. . . Under Attorney General Eric Holder, whose agency has not prosecuted a single major bank or executive in the aftermath of the 2008 meltdown, the Justice Department has been criticized, not least by Democrats, for believing banks are too big to fail and their top brass too big to jail. But here’s the twist. It turns out that banks are also too big to tax: Windfall tax deductions set against the civil settlements imposed by the Justice Department total more than $44 billion, according to Newsweek estimates.”
It may also be quite shocking to learn that the reason that the Big Banks agree to the large settlements is that they know that a large percentage of the fines are tax-deductible. Would it surprise you to learn that even the Justice Department can gain from these large multi-billion dollar “settlements”?
“But there’s another, more self-serving reason for the Justice Department to hike civil settlement payments while allowing for most of the sum to be tax-deductible. The agency receives a cut of up to 3 percent of its share of the total settlements for its Working Capital Fund, a slush fund common across major government agencies . . .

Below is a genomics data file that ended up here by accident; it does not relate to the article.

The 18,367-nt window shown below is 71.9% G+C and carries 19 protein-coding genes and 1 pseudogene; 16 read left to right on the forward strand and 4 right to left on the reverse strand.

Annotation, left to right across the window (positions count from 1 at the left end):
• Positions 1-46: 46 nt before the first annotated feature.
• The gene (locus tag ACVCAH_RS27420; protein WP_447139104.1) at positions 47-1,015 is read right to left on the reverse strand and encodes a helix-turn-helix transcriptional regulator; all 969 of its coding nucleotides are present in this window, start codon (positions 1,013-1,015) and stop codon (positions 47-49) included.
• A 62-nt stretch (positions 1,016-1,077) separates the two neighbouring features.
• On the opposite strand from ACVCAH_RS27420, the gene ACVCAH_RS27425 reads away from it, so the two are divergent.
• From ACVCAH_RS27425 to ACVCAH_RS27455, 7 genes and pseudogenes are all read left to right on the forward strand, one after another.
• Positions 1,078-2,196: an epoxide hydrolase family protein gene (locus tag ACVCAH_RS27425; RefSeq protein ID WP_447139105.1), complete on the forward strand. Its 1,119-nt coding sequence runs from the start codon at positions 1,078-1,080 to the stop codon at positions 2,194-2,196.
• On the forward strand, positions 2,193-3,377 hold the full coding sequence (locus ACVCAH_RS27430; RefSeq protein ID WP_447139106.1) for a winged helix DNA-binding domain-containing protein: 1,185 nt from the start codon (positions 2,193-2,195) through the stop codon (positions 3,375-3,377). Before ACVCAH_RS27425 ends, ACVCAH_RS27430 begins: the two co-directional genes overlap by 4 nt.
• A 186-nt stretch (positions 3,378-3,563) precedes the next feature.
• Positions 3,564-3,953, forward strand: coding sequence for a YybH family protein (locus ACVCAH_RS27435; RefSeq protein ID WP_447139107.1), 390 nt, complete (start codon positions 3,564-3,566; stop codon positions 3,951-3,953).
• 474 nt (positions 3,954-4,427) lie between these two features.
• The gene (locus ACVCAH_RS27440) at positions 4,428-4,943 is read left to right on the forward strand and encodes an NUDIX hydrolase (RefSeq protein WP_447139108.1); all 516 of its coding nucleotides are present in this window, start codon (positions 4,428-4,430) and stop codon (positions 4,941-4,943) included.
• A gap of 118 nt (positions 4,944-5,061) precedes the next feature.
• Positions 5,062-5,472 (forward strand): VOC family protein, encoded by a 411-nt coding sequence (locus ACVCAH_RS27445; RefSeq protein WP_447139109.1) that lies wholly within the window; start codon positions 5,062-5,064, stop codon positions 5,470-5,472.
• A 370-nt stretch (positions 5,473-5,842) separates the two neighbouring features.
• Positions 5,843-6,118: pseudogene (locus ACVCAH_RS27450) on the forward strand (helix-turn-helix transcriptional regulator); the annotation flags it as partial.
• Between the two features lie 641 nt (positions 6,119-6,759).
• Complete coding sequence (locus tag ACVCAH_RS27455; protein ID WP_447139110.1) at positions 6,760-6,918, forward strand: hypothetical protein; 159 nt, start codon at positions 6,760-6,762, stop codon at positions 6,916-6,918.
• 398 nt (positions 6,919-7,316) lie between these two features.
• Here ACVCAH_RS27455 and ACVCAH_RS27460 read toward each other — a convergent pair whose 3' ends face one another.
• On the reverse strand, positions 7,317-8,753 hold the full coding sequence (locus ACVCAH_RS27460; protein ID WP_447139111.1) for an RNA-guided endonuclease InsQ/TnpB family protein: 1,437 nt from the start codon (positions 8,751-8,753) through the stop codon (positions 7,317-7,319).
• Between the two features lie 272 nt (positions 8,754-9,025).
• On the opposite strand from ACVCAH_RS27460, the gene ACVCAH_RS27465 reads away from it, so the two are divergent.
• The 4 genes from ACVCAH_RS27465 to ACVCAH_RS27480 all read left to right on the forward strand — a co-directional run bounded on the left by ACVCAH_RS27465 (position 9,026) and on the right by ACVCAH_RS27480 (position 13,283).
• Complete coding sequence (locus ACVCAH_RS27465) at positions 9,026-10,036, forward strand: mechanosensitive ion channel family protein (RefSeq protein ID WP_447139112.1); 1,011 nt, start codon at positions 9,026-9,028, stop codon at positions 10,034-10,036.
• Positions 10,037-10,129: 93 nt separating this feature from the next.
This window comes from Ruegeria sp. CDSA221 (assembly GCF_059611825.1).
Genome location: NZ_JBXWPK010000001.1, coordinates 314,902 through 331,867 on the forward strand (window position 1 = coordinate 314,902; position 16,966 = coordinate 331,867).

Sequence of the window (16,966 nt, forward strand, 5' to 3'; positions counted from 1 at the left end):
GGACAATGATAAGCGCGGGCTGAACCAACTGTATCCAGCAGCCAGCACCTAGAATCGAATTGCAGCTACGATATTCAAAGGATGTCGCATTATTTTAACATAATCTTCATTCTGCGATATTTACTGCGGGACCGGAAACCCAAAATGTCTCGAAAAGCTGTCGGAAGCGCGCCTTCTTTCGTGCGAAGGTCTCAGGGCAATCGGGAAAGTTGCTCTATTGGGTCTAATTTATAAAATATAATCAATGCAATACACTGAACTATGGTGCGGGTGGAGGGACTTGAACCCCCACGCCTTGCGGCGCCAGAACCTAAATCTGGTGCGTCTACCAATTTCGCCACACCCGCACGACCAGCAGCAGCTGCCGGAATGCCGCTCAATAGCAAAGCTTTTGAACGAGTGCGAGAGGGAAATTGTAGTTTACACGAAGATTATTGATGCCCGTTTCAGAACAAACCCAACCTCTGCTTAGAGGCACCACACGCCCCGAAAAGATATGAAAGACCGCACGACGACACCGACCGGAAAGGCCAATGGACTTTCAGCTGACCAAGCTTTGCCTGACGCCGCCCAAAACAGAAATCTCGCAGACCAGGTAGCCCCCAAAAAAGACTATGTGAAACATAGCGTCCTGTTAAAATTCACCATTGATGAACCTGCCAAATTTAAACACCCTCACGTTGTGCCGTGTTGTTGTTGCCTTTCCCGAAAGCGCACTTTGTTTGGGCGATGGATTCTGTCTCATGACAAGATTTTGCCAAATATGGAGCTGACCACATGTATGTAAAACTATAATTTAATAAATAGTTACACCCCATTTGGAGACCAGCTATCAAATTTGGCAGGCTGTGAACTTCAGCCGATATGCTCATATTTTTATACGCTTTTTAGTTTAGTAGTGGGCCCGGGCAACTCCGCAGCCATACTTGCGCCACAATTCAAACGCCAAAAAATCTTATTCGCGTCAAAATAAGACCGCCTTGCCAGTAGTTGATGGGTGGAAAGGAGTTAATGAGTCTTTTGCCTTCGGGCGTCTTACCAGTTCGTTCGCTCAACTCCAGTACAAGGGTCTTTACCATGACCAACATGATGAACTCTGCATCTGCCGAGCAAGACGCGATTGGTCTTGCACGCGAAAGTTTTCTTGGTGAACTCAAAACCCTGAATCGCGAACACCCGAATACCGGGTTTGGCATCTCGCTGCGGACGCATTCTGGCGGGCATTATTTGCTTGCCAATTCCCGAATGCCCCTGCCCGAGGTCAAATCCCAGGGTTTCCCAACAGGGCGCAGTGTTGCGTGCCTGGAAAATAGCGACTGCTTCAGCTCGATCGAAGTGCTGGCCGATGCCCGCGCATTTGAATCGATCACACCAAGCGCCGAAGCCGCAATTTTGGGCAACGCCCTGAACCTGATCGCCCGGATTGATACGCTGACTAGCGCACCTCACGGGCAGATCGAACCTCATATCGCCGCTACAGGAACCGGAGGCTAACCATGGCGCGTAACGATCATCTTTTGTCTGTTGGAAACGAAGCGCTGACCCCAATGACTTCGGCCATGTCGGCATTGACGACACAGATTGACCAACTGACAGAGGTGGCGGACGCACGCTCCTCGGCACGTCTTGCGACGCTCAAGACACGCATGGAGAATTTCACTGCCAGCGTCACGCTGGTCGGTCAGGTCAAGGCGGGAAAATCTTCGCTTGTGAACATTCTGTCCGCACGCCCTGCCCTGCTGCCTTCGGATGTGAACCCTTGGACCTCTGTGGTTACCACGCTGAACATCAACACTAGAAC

When the Banksters and financial companies are allowed to “pay” civil fines and penalties that can be deducted from their corporate taxes, just how is this process providing any incentive for the banks to stop breaking the law? Since the Justice Department itself can profit from the settlement designed to allow for the deduction of these fines, where is the incentive for the Justice Department to actually prosecute these Banksters on criminal charges? . . .According to Rafferty, the SEC has disallowed "guilty" financial companies from taking tax deductions for the fines they're ordered to pay since 2003. On a brighter note, Rafferty says legislation has been introduced in Congress called "Truth in Settlements," which would require the Justice Department to disclose hidden tax deductions in settlement agreements. The House Committee on Oversight and Reform has asked the Justice Department to explain why civil settlements have been reached with every single bank found to have broken the law instead of bringing criminal charges against the guilty parties, like it does with ordinary Americans who lack the political clout of the banking industry.